Blogger Christina Reads YA said...

Nice quote. I'm the same about horror movies. Do you remember Disturbia from years? Anyway, it wasn't even really considered horror, but I had to turn away/use my purse to block the screen because I get freaked out so easily.

The idea of not remembering the past three years seems freaky, but so many books use the idea of amnesia. I suppose that means this one must use it well... I want to know what way Abraim is non-standard. I also want to know how far the boundaries of YA are pushed. But now I'm scared, Christina o.O.

March 29, 2013 at 1:00 PM  
Blogger Amber (Books of Amber) said...

I totally agree. I don't get freaked out over horror films all that much, but this book had the hairs on the back of my neck sticking up. It was SO. CREEPY. I've only read a few psychological thrillers, but this made me want to read more of them. So glad you liked it!

I had a bit of an issue with the ending when it came to the babysitting thing. I don't want to spoil anyone, but HELL NAW.

March 29, 2013 at 2:06 PM  
Blogger Renae @ Respiring Thoughts said...

Okay, I DON'T remember Angie having a boyfriend/dating anyone. I remember one dude coming up to her, but being a jerk afterward? I seriously feel so out of the loop—where was I during this part of the book, seriously? I don't remember a thing.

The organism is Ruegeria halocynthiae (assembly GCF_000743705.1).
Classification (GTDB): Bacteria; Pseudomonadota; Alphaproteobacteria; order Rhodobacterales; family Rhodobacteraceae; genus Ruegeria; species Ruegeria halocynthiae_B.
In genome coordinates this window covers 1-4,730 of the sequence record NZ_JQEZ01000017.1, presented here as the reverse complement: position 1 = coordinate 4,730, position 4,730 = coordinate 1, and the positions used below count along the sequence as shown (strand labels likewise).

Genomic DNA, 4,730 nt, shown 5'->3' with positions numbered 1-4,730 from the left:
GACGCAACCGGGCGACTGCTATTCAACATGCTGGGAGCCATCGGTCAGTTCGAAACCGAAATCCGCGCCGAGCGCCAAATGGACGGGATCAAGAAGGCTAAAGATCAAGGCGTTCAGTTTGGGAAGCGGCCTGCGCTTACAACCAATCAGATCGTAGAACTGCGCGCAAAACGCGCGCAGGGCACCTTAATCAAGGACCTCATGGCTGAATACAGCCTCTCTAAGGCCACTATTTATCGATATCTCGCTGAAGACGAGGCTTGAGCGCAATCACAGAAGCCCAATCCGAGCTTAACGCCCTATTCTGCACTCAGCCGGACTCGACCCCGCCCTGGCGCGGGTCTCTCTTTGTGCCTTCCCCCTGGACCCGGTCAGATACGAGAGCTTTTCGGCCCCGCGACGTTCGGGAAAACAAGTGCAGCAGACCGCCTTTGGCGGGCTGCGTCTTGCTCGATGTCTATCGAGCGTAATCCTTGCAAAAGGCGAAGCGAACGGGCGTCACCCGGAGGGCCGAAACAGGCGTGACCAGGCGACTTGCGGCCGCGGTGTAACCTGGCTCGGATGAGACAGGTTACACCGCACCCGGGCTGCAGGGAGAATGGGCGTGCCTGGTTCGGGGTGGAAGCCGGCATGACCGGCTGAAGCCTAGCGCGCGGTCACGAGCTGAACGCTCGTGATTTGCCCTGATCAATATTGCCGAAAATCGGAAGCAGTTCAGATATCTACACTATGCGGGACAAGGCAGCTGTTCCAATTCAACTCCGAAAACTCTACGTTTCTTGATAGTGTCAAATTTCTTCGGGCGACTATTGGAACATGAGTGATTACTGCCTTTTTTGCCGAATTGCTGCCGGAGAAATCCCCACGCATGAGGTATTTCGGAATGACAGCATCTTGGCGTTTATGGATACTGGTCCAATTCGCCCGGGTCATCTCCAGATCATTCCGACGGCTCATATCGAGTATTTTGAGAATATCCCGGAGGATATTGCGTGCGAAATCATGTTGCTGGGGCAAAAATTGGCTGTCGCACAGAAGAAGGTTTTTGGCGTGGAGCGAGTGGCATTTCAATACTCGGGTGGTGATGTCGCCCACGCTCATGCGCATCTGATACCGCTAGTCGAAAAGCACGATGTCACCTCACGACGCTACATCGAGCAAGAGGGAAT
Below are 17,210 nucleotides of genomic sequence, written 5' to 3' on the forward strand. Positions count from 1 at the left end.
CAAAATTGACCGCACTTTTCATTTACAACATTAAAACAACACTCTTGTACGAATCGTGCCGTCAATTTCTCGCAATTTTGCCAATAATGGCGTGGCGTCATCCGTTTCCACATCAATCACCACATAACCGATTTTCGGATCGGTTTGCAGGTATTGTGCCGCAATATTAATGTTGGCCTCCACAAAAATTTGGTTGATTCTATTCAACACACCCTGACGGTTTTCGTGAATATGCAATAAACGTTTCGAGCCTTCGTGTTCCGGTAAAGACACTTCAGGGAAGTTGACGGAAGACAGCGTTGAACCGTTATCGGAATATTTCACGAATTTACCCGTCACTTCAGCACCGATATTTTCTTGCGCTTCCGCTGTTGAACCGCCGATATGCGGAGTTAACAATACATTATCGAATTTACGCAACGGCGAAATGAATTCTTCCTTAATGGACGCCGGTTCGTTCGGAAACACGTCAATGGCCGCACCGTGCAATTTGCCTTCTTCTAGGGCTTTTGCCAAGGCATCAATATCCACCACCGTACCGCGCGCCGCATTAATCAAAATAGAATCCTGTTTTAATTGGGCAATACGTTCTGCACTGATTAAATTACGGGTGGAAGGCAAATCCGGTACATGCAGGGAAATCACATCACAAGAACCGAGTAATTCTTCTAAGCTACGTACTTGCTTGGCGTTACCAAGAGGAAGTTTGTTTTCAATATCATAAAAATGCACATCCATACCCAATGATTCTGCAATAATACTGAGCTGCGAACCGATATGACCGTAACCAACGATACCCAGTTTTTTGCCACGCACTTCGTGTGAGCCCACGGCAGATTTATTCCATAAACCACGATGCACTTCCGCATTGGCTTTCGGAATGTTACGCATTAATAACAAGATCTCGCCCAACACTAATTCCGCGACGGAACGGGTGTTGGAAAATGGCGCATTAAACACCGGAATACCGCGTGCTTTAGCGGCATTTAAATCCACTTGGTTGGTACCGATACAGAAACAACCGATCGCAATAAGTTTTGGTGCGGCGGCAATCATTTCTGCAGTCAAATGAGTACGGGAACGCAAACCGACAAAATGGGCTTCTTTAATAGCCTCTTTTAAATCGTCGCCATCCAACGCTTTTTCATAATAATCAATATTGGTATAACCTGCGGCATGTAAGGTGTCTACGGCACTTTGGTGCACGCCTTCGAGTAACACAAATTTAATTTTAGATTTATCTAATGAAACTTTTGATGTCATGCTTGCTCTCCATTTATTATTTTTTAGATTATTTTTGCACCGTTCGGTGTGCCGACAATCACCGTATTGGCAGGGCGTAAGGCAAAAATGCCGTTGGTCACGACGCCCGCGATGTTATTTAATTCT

And I don't usually get scared during "scary books" either. Words on a page don't do anything for me. Same with this book, though it was crazy fascinating.

March 29, 2013 at 3:12 PM  
Blogger Kat said...

Love horror movies! But then again I'm one of 'those' weirdos!

I also feel like some aspects were oversimplified or made more dramatic for plot purposes. = this was my biggest issue with this book, although I had others.

But it definitely was a pager turner!

March 29, 2013 at 4:42 PM  
Blogger Unknown said...

(Well I LOVE horror movies. GIVE ME ALL THE SCARIES.)

Anyway, great review. Really spot-on, at least with my experience. Did I like PG-13? Yes. Was it uncomfortable? Yeah. I also keenly felt VERY distanced from Angie, and I, too, thought that there was some dues ex machina (hopefully I spelled that right) going on, which kills me.